“I intend to use the 2014 and 2015 seasons as building blocks for the 2016 Olympics in Brazil. It’s not in Colombia, but competing in Brazil will still feel like home,” said Ibargüen. “An Olympic medal is an Olympic medal, no matter where the Olympics are held, but with the Olympics being in South America for the first time, it will have a big impact. It would certainly be very nice to win a medal for the continent,” she added.

Colombia is adjacent to Brazil, South America’s largest country. Ibargüen left Medellin, Colombia at 24 years to study and train at UMET, in Puerto Rico; she, soon after, began to experience tremendous success. She currently lives in Puerto Rico with her boyfriend, Colombian 110m hurdler, Alexander Ramos, who also trains under Duany at UMET.

“Medellin has a very good facility, and I still go back to train, once in a while, but, basically, I wanted a change,” she said. “Back in Medellin, I was a full-time athlete, but this was an opportunity to learn and have a degree and train at the same time. I wanted to try something different.

“I’m still indebted to my country, Colombia. I want to show as best of an image as possible of Colombia. The image of Colombia isn’t as good as it should be, for various reasons, and I think it is really up to the professional athletes, like myself, to change that perception and present a good image.”

Ibargüen hails from Apartadó, Antioquia, Colombia, but moved to Medellin, the capital of Antioquia, at a very young age. Early in her track career, she was a standout high jumper, dabbling in the long and triple, as well.

Ibargüen said that she was bent on quitting the sport after not qualifying for the 2008 Beijing Olympics, but new coach Duany was instrumental in getting her career back on track. Duany saw that her body mass was more conducive for the lateral jumps, and implored her to make the change.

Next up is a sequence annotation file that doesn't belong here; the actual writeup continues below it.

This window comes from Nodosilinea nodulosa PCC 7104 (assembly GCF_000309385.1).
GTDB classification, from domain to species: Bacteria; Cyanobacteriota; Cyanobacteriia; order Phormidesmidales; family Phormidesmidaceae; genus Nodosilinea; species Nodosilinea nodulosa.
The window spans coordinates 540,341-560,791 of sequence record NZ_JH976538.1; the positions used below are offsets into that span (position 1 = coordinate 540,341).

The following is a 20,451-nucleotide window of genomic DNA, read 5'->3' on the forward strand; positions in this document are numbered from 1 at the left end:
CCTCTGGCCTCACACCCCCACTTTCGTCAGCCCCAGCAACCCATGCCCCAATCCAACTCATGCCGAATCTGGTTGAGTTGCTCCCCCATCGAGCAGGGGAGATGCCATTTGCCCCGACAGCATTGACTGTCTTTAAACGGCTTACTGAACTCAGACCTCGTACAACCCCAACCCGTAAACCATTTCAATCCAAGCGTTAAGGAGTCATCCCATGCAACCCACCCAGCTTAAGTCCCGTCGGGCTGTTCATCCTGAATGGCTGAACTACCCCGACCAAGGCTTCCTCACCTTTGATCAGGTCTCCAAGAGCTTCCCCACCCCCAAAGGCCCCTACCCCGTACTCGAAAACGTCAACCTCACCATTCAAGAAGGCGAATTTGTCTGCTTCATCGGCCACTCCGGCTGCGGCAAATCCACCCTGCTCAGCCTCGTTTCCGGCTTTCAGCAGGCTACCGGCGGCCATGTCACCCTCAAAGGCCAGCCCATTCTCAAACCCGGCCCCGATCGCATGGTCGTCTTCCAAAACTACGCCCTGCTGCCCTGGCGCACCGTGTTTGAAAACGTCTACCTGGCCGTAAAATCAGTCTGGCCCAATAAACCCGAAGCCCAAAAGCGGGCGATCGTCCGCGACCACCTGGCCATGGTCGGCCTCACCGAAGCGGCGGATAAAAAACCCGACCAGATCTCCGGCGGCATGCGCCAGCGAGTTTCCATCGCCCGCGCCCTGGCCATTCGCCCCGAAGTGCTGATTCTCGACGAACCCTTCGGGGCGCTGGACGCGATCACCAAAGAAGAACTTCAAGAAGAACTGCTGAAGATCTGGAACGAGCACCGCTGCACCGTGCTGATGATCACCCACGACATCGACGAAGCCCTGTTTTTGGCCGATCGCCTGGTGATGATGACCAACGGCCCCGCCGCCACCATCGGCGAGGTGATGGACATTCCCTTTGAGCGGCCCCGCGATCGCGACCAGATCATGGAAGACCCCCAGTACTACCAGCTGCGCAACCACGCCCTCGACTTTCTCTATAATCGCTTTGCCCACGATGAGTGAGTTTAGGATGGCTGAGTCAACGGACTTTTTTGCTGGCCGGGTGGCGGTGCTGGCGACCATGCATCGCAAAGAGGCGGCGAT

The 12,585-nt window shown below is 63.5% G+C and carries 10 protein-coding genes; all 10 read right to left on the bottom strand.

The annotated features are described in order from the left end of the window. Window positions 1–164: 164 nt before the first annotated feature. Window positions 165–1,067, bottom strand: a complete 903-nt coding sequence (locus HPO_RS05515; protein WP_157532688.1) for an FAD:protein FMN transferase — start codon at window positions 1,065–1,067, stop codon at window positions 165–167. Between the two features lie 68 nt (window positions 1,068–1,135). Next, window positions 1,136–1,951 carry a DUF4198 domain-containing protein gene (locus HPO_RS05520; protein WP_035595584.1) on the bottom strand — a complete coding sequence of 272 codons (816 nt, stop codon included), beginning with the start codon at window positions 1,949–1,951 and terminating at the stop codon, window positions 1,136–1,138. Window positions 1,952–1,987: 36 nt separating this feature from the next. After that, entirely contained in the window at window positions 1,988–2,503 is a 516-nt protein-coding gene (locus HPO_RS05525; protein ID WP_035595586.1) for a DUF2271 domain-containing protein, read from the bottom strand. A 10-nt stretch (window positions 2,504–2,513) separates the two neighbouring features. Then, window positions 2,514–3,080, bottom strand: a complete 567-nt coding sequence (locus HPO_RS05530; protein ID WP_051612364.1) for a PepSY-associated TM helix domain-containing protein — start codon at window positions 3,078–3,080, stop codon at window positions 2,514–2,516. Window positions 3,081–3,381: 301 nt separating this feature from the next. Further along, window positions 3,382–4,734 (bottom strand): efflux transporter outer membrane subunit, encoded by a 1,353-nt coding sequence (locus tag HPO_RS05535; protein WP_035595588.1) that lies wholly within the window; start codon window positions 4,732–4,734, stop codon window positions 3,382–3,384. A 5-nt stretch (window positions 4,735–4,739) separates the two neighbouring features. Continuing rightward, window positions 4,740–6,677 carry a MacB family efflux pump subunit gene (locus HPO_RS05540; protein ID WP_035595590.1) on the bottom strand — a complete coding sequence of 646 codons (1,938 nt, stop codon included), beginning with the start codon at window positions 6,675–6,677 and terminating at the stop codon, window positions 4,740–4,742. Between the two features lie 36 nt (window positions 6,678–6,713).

Ibargüen complied, and soon began to experience the desired results. She improved tremendously over a short period of time. Over the span of five months, in 2011 in particular, Ibargüen improved her personal best from 14.30m (46’ 11”) to 14.99m in the triple jump. With that mark, she is the 22nd best female triple jumper in the history of athletics.

Ibargüen capped off 2011 by winning a gold medal at the Pan American Games in Guadalajara, Mexico; for her efforts, she was named Colombia’s sportsperson of the year by national newspaper, ‘El Espectador’.

Ibargüen picked up in 2012 where she left off in 2011. She improved her long jump national record to 6.73m and turned in a huge leap of 14.95m (49’ 0-3/4”) in her first triple competition of the season.

Ibargüen ended her pre-Olympic campaign with two Diamond League wins, and then went on to win a historic silver for Colombia at the London Olympics, 20 years after Restrepo’s 400m bronze in Barcelona, the country’s first ever Olympic medal in athletics.

In 2013, Ibargüen picked up four Diamond League wins leading up to the Moscow World Championships. She is now aiming to become Colombia’s first ever Olympic gold medalist in athletics.

At UMET, Ibargüen is focused on two things – continuing her steady progression leading up to the 2016 Rio de Janeiro Olympics, and being a positive role model for the many young athletes under her wing, be they at UMET or in Colombia.

“Colombia is a football nation, and we are very proud of our football team, but back home, there are hundreds of kids practicing on the track every day,” said Ibargüen. “We are starting to see a bit of a change in the sports culture of Colombia. The children are starting to see that there are other sports that they can be successful in other than football, and I want to be an inspiration to them,” she added.

Ibargüen also gives credit to coach Regla Sandrino, with whom she started training in the early 2000s.

“Regla is like a mother to me. If I have come this far, it is because she taught me to fight until the end,” said Ibargüen. “I now have another father, Ubaldo Duany. He is always there, not only as a coach, but also as a friend, father, and psychologist. They are special to me and have positively contributed to my development as a person and as an athlete.”

In her spare time, Ibargüen said that she loves to dance, among other things, but because of her commitment to UMET and the sport of athletics, she rarely has the time to focus on anything other than track and field.

Be that as it may, she has certainly danced her way into the hearts of Colombians and her many fans worldwide.